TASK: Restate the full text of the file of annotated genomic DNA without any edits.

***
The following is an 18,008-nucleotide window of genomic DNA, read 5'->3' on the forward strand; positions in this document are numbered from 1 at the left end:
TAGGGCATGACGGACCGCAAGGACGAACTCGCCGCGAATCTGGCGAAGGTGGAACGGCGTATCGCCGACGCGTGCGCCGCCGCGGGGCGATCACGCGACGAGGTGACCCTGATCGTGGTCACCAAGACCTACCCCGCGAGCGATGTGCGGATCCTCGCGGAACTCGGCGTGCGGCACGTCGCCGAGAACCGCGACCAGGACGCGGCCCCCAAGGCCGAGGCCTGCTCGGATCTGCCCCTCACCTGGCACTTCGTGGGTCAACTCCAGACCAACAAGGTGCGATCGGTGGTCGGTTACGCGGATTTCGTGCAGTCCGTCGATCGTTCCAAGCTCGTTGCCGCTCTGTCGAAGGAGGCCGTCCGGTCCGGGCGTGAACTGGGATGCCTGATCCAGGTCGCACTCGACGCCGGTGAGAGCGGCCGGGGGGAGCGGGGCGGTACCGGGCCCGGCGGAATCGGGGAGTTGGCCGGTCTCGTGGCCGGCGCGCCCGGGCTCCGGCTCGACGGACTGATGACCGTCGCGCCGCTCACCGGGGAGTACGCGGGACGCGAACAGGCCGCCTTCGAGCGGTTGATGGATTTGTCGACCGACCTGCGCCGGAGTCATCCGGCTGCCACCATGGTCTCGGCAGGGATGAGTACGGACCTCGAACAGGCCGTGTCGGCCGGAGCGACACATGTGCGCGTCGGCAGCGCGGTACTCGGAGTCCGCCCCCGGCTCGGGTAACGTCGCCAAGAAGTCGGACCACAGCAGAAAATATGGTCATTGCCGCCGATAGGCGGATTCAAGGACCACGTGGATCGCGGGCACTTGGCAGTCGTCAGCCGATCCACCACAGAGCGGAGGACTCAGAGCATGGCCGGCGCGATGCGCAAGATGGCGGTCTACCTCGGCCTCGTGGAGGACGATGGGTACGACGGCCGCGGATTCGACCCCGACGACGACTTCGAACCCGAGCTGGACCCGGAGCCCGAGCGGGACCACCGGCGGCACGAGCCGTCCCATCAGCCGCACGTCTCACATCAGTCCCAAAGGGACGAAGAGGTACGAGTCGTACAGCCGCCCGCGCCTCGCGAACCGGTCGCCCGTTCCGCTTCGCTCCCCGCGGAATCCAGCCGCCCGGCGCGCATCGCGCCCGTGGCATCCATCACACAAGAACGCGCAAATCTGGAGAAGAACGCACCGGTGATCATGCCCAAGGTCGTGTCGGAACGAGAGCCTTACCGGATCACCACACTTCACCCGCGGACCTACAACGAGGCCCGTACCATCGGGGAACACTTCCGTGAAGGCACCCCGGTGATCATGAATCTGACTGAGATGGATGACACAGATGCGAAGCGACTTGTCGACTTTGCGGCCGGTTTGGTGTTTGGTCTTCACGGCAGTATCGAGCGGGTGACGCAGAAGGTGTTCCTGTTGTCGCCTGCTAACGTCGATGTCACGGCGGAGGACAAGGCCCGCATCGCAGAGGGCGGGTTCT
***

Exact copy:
The following is an 18,008-nucleotide window of genomic DNA, read 5'->3' on the forward strand; positions in this document are numbered from 1 at the left end:
TAGGGCATGACGGACCGCAAGGACGAACTCGCCGCGAATCTGGCGAAGGTGGAACGGCGTATCGCCGACGCGTGCGCCGCCGCGGGGCGATCACGCGACGAGGTGACCCTGATCGTGGTCACCAAGACCTACCCCGCGAGCGATGTGCGGATCCTCGCGGAACTCGGCGTGCGGCACGTCGCCGAGAACCGCGACCAGGACGCGGCCCCCAAGGCCGAGGCCTGCTCGGATCTGCCCCTCACCTGGCACTTCGTGGGTCAACTCCAGACCAACAAGGTGCGATCGGTGGTCGGTTACGCGGATTTCGTGCAGTCCGTCGATCGTTCCAAGCTCGTTGCCGCTCTGTCGAAGGAGGCCGTCCGGTCCGGGCGTGAACTGGGATGCCTGATCCAGGTCGCACTCGACGCCGGTGAGAGCGGCCGGGGGGAGCGGGGCGGTACCGGGCCCGGCGGAATCGGGGAGTTGGCCGGTCTCGTGGCCGGCGCGCCCGGGCTCCGGCTCGACGGACTGATGACCGTCGCGCCGCTCACCGGGGAGTACGCGGGACGCGAACAGGCCGCCTTCGAGCGGTTGATGGATTTGTCGACCGACCTGCGCCGGAGTCATCCGGCTGCCACCATGGTCTCGGCAGGGATGAGTACGGACCTCGAACAGGCCGTGTCGGCCGGAGCGACACATGTGCGCGTCGGCAGCGCGGTACTCGGAGTCCGCCCCCGGCTCGGGTAACGTCGCCAAGAAGTCGGACCACAGCAGAAAATATGGTCATTGCCGCCGATAGGCGGATTCAAGGACCACGTGGATCGCGGGCACTTGGCAGTCGTCAGCCGATCCACCACAGAGCGGAGGACTCAGAGCATGGCCGGCGCGATGCGCAAGATGGCGGTCTACCTCGGCCTCGTGGAGGACGATGGGTACGACGGCCGCGGATTCGACCCCGACGACGACTTCGAACCCGAGCTGGACCCGGAGCCCGAGCGGGACCACCGGCGGCACGAGCCGTCCCATCAGCCGCACGTCTCACATCAGTCCCAAAGGGACGAAGAGGTACGAGTCGTACAGCCGCCCGCGCCTCGCGAACCGGTCGCCCGTTCCGCTTCGCTCCCCGCGGAATCCAGCCGCCCGGCGCGCATCGCGCCCGTGGCATCCATCACACAAGAACGCGCAAATCTGGAGAAGAACGCACCGGTGATCATGCCCAAGGTCGTGTCGGAACGAGAGCCTTACCGGATCACCACACTTCACCCGCGGACCTACAACGAGGCCCGTACCATCGGGGAACACTTCCGTGAAGGCACCCCGGTGATCATGAATCTGACTGAGATGGATGACACAGATGCGAAGCGACTTGTCGACTTTGCGGCCGGTTTGGTGTTTGGTCTTCACGGCAGTATCGAGCGGGTGACGCAGAAGGTGTTCCTGTTGTCGCCTGCTAACGTCGATGTCACGGCGGAGGACAAGGCCCGCATCGCAGAGGGCGGGTTCT